Top tips from the photography fair: printing tips from the Fotospeed experts

The 2021 Photography Fair and Video Fair is in full swing and we’re having fun exploring the talks, demos, and kit previews in the living room. One of the benefits of TPS is the ability to chat with professional shooters and brand experts, get insider tips and tricks to improve your photography and get the most out of your kit.

We jumped at the opportunity to sit down with Vince Cater of Fotospeed, to discuss how we can all instantly improve our printing success and produce more impactful and consistent results with our printers. While many photographers (including ourselves) have cut back on the number of prints we make, citing cost and convenience, Vince explains a few key ways for photographers of all experience levels to achieve physical prints from sustainable way.

1- Understand the advantages and disadvantages of the printer

(Image credit: Avenir)

Not all printers work the same and not all produce the same quality. It may seem obvious, but it’s important to understand the reasons for these differences. Much of the variance comes from the types of inks used by the printer and the number.

“In general, it’s best to avoid all-in-ones for professional-quality prints,” suggests Vince. “High-end printers have 6 inks, which offer a greater range of colors. These include dedicated blacks.”

If you are an avid photographer, on a budget, purchasing a printer with 6 inks offers a good balance of overall photo quality and affordability, while the larger models have 10 or 12 reservoirs, which may be useful. ‘prove to be a prohibitive investment over time.

2- Choose the paper features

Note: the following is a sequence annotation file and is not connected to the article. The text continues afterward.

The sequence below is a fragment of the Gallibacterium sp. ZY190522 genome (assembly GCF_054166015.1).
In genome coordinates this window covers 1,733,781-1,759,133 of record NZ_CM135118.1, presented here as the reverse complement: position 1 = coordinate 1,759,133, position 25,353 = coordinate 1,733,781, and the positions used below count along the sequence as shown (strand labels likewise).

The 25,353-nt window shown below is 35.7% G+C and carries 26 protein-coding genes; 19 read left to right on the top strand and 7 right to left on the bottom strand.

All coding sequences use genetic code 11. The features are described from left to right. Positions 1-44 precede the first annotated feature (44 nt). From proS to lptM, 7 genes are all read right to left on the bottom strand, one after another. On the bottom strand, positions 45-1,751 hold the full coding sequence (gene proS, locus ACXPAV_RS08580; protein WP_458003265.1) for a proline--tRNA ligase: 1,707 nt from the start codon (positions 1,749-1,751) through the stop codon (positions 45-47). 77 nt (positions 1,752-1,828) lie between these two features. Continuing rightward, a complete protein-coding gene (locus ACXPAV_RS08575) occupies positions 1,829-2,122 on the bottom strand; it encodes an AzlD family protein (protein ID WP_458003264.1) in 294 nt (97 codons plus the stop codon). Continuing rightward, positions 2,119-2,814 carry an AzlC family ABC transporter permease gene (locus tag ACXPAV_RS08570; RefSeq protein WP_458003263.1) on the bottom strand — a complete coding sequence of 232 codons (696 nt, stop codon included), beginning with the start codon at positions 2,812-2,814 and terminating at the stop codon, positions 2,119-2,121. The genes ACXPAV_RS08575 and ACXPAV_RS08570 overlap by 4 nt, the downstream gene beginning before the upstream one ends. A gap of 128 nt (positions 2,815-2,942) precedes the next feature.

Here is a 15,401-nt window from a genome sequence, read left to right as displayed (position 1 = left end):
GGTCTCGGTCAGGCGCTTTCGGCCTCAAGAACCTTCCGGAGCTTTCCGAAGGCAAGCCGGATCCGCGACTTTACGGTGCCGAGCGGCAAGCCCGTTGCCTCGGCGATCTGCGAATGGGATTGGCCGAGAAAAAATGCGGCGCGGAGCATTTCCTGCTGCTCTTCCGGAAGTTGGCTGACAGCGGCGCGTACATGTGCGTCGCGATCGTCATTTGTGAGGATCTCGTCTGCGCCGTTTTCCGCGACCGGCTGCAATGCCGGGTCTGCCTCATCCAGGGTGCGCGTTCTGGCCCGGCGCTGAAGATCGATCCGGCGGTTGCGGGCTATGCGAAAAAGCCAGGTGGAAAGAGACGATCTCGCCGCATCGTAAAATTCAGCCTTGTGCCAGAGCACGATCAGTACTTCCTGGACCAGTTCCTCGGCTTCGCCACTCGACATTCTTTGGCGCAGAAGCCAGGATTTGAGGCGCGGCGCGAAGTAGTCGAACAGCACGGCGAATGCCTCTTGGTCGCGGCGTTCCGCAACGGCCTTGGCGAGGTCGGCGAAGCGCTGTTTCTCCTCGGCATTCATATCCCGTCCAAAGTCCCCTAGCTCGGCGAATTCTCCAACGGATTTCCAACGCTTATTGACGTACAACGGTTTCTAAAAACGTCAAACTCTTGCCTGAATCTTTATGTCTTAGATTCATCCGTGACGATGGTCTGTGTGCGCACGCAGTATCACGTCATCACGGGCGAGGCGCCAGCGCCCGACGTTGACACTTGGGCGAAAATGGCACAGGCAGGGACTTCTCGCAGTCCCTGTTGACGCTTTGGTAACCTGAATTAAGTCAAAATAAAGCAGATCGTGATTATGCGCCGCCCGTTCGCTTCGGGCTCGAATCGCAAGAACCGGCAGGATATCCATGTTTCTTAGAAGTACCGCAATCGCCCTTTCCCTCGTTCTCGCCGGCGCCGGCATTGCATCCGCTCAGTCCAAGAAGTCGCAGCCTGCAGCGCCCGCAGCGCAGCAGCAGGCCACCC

The next point of confusion for many photographers new to high-level printing is the choice of paper. There can be an overwhelming and somewhat intimidating array of types and styles, and knowing which papers will best match your printer and photographic interests takes some research.

“It’s always a good idea to buy test packs,” says Vince. “Collect a few sample images and try printing them on different finishes. Pick a few key types, such as 1 chandelier, art gloss, etc. and try your images on each to see what your preference is. Complicate them too much. things – narrow your choices down to a few types that suit you and your images. ”

3- Do not neglect the profiles!

(Image credit: Avenir)

Vince emphasizes the importance of downloading and applying the correct paper profiles for different combinations of media and printers. This is a critical step in ensuring accurate and consistent colors in prints. As is the case with Fotospeed, paper profiles can be downloaded from manufacturers’ websites, imported into software such as Photoshop, and applied to images before printing. This means that if you spend hours correcting and perfecting your color on the computer, you will really see the benefits in your final images.

4-Perform a nozzle check

“Printing without checking the nozzles first can mean discolored results,” says Vince. “Running a check first can reduce paper waste and make the process less expensive.” While it may be necessary to run checks before each print, any time you’ve left more than a few days between prints, this is a critical step. Wasted paper means unnecessary costs for you, while reducing this is also better for the environment.

5- The right paper for the job

(Image credit: James Artaius)

While finding a range of papers that you like is a great way to experiment with styles and looks, you need to be careful not to choose the wrong media for the type of images you are trying to print. Of course, much of this choice is subjective and depends on your personal preferences, but in general, art subjects are not suitable for gloss processing, while high-end lifestyle portraits may not benefit from the gloss processing. ‘high texture. When you run your test prints, with sample packs, target certain types for the main genres you work in.

“Textured paper also hides imperfections!” Vince’s Notes – a nifty insider tip that gets duly noted the next time one of our shots is slightly softer than we’d like or when there’s a little too much noise in the shadows.

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